Windows / Android

Well the Windows 7 computer has been set up and is doing a great job of running Windows 7 instead of 10. Of course MS will try to phase out Win 7 support as soon as they can so when that happens I will have to try to work out what I am going to do with it because of my very strong feelings about subsequent versions. I may be pushed onto 8 or 8.1 but it may well be the case that the support for these versions doesn’t last a whole lot longer. I also support on a voluntary basis a Win7 computer next door so I am not sure how well this computer can transition to Win10 or later in the future. A big issue for that computer is that it has Intel Skylake architecture, which while being a great advance on its predecessor for speed and so forth, only has support from MS on Win7 for a limited period. MS naturally wants to push everyone using such a late architecture onto 10. But then there are the other issues with 10 that make it less suitable for a projection computer for example. At least on Win7 Enterprise you don’t get the annoying “Install Windows 10” popups and enticements that people have been scammed with by MS on other editions of 7. People in the IT industry I know or work with seem to get asked quite often how to uninstall Windows 10 because they have been tricked into installing it without awareness of its differences.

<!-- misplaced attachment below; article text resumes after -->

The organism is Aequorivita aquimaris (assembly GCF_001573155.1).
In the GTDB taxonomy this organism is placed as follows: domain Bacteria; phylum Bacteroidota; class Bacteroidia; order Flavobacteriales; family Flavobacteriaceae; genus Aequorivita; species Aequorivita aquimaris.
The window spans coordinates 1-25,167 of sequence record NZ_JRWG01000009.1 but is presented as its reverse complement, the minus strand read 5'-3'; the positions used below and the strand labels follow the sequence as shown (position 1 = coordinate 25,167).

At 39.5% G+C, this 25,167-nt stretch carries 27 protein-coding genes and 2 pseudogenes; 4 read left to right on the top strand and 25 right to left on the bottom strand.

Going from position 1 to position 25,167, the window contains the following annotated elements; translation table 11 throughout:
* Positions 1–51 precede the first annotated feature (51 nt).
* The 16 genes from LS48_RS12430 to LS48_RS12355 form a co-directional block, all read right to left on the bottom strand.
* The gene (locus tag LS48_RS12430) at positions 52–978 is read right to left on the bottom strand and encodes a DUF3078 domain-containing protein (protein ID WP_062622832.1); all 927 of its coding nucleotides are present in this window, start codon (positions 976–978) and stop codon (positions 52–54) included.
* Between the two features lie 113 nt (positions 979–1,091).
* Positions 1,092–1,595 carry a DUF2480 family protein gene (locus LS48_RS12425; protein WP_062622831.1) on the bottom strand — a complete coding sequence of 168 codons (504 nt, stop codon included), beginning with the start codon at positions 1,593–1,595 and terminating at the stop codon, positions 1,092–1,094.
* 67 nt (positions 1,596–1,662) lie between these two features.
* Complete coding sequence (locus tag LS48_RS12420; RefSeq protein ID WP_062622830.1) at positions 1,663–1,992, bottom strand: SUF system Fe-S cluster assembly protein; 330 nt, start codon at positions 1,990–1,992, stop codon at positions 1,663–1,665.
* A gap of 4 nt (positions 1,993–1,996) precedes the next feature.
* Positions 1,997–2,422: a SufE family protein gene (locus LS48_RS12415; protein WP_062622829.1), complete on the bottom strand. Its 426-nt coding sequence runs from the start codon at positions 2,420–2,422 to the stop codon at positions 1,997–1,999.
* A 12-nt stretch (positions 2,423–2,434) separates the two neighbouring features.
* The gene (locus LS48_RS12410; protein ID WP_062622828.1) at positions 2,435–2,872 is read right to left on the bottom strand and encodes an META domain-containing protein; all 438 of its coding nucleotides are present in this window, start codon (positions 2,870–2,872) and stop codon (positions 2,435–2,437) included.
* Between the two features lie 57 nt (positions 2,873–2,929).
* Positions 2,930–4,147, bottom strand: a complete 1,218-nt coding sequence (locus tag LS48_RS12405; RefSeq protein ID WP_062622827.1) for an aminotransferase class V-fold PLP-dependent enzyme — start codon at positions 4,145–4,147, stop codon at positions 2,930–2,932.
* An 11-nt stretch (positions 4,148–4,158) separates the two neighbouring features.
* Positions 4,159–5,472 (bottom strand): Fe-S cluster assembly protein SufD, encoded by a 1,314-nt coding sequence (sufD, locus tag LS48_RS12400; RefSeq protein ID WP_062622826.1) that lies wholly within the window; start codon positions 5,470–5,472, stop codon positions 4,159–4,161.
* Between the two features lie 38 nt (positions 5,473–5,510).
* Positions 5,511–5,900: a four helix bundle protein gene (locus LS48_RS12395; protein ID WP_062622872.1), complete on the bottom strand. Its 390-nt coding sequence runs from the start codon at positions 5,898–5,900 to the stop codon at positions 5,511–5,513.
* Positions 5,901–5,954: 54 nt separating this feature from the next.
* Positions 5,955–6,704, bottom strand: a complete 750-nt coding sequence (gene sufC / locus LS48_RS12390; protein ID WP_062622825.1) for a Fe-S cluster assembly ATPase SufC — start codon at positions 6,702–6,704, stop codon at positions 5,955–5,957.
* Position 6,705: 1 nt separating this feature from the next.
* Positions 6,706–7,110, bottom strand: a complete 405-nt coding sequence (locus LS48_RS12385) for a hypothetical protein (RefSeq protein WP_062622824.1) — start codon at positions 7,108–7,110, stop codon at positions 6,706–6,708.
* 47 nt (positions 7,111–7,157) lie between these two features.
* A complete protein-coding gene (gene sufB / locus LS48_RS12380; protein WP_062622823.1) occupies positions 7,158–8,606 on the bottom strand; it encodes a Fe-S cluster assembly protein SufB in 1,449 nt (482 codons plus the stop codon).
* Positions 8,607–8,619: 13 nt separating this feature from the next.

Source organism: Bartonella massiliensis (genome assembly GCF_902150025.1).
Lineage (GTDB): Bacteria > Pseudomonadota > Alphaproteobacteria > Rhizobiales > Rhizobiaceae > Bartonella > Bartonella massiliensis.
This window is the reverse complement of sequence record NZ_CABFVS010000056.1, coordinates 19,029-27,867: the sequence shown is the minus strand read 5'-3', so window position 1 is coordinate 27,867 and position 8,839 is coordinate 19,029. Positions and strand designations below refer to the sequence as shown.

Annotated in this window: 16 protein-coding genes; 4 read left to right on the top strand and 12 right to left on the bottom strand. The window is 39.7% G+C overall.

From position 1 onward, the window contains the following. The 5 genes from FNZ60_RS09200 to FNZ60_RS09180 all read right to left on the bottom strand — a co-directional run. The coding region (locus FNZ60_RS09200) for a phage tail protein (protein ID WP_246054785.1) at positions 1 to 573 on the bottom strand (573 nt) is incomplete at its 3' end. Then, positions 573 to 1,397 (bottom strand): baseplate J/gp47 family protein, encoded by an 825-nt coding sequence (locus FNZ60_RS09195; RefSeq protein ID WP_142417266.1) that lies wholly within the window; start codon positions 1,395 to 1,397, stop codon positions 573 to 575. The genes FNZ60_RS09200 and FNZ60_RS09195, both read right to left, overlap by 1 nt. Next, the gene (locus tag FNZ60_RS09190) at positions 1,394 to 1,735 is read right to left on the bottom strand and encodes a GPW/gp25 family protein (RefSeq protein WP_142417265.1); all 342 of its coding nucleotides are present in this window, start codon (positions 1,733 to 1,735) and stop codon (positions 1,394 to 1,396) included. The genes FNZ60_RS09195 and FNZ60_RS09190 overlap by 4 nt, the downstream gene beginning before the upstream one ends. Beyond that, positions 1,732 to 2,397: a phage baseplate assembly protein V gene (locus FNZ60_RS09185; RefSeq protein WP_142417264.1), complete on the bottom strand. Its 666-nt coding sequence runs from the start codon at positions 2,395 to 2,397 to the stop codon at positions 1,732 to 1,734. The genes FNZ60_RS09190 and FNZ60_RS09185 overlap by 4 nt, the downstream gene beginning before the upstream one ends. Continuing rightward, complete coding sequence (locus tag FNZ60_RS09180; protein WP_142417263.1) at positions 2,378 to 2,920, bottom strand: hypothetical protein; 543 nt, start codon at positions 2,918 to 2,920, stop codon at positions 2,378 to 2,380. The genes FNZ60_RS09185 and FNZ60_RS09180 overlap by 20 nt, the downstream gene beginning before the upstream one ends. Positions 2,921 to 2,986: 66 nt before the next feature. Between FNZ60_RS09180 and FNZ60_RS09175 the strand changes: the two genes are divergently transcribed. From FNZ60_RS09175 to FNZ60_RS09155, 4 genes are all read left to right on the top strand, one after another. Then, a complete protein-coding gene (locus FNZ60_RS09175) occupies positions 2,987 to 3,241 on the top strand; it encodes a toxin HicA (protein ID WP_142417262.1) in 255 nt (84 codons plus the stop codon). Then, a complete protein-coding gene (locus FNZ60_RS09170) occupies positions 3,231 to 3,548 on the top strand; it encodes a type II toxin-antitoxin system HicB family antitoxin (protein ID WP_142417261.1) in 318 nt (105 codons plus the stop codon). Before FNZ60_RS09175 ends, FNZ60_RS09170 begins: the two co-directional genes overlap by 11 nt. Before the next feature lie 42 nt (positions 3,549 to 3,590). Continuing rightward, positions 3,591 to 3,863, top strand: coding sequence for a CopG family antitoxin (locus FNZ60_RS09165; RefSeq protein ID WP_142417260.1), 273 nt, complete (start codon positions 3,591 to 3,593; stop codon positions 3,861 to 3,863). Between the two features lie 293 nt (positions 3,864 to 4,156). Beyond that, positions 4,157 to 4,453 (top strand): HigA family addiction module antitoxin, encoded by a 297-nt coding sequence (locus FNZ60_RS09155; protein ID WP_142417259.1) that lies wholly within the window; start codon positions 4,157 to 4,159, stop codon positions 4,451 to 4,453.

In the phone area I am about to purchase my second Android phone, the Samsung Galaxy J2. The main thing I am attempting to achieve is to get a phone that has more than 4 GB of onboard storage. In Android there are many apps, particularly the built in Google/Android ones, that can only install into the onboard storage. Since the Moto E running Lollipop can only make 2.2 GB available for installs, it has filled up all this space long since leaving me with only a few extra apps I can use and I run into problems every time I get an app upgrade or want to add some new app. Ideally of course 16 GB would guarantee no more problems ever but there is a big leap in price to 16 GB, the only models I can see are the Galaxy A3 at $549 which is way too dear. In other words I should have thought that the extra cost of the Galaxy J5 over the J2 would have brought more memory whereas in actuality Samsung has decided the extra $100 is to be expended on a bigger screen and 13 megapixel camera. It will be interesting to be buying a phone that has a front camera for the first time and the most annoying limitation of the Moto E phone has been its fixed focus which has often resulted in blurry photos. I have elected to buy the phone outright and not be locked into a contract for two years to pay for it as well as keeping the special terms of my current contract (a big data allowance) which was a one off special and is not currently available in general although in a practical sense there are similar plans at similar or slightly cheaper prices considering the amount of talk time and data I actually use on it.